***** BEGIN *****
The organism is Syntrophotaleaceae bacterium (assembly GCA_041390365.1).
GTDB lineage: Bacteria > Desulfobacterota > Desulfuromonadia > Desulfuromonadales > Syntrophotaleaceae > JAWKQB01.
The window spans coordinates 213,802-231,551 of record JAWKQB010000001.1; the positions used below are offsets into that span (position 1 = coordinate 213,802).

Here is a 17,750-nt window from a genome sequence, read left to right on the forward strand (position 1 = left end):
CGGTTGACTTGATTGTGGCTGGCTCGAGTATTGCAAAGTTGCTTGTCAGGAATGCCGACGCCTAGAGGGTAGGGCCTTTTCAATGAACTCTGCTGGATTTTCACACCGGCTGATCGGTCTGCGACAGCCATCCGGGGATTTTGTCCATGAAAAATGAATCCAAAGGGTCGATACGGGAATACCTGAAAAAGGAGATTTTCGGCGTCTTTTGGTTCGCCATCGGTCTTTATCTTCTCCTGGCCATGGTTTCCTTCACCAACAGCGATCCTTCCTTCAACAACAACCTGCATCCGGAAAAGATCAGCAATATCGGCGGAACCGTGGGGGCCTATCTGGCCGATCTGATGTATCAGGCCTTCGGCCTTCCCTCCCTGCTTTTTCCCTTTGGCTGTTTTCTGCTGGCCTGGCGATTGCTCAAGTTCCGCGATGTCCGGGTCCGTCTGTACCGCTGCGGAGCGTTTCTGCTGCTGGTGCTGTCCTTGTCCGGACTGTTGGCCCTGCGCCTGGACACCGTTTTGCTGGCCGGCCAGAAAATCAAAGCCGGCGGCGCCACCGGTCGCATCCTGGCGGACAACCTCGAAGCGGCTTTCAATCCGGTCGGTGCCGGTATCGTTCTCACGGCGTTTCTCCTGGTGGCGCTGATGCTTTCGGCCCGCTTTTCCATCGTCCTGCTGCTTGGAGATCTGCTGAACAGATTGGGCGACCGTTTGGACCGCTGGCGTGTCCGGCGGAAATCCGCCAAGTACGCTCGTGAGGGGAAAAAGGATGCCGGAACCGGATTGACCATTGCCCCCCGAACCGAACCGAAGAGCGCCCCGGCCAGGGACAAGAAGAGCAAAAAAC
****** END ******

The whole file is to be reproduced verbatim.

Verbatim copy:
The organism is Syntrophotaleaceae bacterium (assembly GCA_041390365.1).
GTDB lineage: Bacteria > Desulfobacterota > Desulfuromonadia > Desulfuromonadales > Syntrophotaleaceae > JAWKQB01.
The window spans coordinates 213,802-231,551 of record JAWKQB010000001.1; the positions used below are offsets into that span (position 1 = coordinate 213,802).

Here is a 17,750-nt window from a genome sequence, read left to right on the forward strand (position 1 = left end):
CGGTTGACTTGATTGTGGCTGGCTCGAGTATTGCAAAGTTGCTTGTCAGGAATGCCGACGCCTAGAGGGTAGGGCCTTTTCAATGAACTCTGCTGGATTTTCACACCGGCTGATCGGTCTGCGACAGCCATCCGGGGATTTTGTCCATGAAAAATGAATCCAAAGGGTCGATACGGGAATACCTGAAAAAGGAGATTTTCGGCGTCTTTTGGTTCGCCATCGGTCTTTATCTTCTCCTGGCCATGGTTTCCTTCACCAACAGCGATCCTTCCTTCAACAACAACCTGCATCCGGAAAAGATCAGCAATATCGGCGGAACCGTGGGGGCCTATCTGGCCGATCTGATGTATCAGGCCTTCGGCCTTCCCTCCCTGCTTTTTCCCTTTGGCTGTTTTCTGCTGGCCTGGCGATTGCTCAAGTTCCGCGATGTCCGGGTCCGTCTGTACCGCTGCGGAGCGTTTCTGCTGCTGGTGCTGTCCTTGTCCGGACTGTTGGCCCTGCGCCTGGACACCGTTTTGCTGGCCGGCCAGAAAATCAAAGCCGGCGGCGCCACCGGTCGCATCCTGGCGGACAACCTCGAAGCGGCTTTCAATCCGGTCGGTGCCGGTATCGTTCTCACGGCGTTTCTCCTGGTGGCGCTGATGCTTTCGGCCCGCTTTTCCATCGTCCTGCTGCTTGGAGATCTGCTGAACAGATTGGGCGACCGTTTGGACCGCTGGCGTGTCCGGCGGAAATCCGCCAAGTACGCTCGTGAGGGGAAAAAGGATGCCGGAACCGGATTGACCATTGCCCCCCGAACCGAACCGAAGAGCGCCCCGGCCAGGGACAAGAAGAGCAAAAAAC